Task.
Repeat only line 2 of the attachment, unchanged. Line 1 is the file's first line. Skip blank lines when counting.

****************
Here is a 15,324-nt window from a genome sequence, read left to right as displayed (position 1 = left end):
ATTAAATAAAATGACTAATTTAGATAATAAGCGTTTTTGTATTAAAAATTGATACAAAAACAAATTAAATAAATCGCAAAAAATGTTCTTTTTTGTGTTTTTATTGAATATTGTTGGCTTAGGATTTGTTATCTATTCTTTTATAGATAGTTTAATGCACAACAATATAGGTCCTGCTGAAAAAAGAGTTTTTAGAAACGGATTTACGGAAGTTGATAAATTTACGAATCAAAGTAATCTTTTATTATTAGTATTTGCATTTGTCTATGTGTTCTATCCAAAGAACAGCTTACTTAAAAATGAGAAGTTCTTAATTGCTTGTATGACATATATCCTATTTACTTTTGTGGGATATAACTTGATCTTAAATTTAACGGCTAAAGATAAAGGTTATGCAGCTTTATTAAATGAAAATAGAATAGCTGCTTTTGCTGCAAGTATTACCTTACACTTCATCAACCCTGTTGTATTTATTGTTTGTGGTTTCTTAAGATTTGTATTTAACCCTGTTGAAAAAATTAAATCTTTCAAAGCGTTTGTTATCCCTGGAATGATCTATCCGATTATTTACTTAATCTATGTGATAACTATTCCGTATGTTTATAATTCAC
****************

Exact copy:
ATTAAATAAAATGACTAATTTAGATAATAAGCGTTTTTGTATTAAAAATTGATACAAAAACAAATTAAATAAATCGCAAAAAATGTTCTTTTTTGTGTTTTTATTGAATATTGTTGGCTTAGGATTTGTTATCTATTCTTTTATAGATAGTTTAATGCACAACAATATAGGTCCTGCTGAAAAAAGAGTTTTTAGAAACGGATTTACGGAAGTTGATAAATTTACGAATCAAAGTAATCTTTTATTATTAGTATTTGCATTTGTCTATGTGTTCTATCCAAAGAACAGCTTACTTAAAAATGAGAAGTTCTTAATTGCTTGTATGACATATATCCTATTTACTTTTGTGGGATATAACTTGATCTTAAATTTAACGGCTAAAGATAAAGGTTATGCAGCTTTATTAAATGAAAATAGAATAGCTGCTTTTGCTGCAAGTATTACCTTACACTTCATCAACCCTGTTGTATTTATTGTTTGTGGTTTCTTAAGATTTGTATTTAACCCTGTTGAAAAAATTAAATCTTTCAAAGCGTTTGTTATCCCTGGAATGATCTATCCGATTATTTACTTAATCTATGTGATAACTATTCCGTATGTTTATAATTCAC